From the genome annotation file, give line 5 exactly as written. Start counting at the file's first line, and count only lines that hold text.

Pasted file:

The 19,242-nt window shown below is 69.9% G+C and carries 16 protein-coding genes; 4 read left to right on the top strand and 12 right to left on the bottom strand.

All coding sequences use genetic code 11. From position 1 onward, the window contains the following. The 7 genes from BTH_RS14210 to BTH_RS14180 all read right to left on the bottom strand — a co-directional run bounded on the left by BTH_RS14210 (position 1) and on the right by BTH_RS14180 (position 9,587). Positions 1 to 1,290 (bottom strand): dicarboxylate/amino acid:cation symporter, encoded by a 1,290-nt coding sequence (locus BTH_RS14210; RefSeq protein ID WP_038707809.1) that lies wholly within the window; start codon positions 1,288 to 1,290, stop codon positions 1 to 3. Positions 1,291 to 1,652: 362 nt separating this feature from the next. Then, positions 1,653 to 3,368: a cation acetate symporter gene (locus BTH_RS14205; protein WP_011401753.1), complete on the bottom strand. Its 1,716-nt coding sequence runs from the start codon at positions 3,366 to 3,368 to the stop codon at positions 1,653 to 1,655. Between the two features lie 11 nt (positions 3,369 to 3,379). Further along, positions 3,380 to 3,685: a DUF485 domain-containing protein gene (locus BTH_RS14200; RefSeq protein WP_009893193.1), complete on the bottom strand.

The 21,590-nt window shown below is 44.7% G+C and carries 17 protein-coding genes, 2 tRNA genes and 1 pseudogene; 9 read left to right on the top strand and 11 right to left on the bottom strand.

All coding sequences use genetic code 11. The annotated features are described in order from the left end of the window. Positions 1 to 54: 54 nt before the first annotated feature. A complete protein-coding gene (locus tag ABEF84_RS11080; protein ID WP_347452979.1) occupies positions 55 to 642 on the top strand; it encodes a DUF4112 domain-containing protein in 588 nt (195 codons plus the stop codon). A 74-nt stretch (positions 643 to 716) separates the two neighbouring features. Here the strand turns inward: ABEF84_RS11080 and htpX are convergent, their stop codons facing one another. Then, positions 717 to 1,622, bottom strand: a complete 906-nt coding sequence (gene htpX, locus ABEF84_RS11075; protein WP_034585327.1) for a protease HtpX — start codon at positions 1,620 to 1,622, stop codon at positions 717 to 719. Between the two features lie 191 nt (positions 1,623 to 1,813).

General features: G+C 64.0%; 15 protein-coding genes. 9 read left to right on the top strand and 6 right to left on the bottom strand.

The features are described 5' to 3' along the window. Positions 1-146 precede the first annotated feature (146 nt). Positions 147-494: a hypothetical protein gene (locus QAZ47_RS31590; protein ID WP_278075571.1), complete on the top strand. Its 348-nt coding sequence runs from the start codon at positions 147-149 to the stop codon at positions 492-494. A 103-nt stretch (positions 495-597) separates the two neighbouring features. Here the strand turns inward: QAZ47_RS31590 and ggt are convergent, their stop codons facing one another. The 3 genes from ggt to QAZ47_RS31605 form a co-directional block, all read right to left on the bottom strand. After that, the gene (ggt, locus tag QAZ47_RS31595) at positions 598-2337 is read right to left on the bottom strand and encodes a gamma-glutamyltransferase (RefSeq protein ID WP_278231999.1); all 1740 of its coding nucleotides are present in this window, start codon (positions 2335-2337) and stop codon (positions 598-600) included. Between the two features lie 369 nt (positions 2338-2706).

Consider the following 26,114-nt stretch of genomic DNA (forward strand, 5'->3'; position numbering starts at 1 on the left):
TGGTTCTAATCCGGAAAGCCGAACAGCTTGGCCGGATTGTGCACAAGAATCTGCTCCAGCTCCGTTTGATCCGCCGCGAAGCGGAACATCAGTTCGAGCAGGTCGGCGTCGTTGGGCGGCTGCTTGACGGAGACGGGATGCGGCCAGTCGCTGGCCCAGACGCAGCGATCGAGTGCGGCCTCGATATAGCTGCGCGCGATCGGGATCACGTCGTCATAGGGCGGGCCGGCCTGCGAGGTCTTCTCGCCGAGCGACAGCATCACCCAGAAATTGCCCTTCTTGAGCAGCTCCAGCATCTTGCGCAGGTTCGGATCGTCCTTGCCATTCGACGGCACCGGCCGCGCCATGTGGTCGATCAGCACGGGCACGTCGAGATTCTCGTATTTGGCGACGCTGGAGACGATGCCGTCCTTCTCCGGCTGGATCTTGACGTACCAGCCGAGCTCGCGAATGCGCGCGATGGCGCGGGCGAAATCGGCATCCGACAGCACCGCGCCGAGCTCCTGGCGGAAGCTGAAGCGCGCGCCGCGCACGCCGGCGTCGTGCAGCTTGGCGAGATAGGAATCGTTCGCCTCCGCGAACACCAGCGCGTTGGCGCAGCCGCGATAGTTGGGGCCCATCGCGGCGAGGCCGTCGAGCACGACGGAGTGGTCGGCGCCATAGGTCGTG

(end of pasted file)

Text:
General features: G+C 64.0%; 15 protein-coding genes. 9 read left to right on the top strand and 6 right to left on the bottom strand.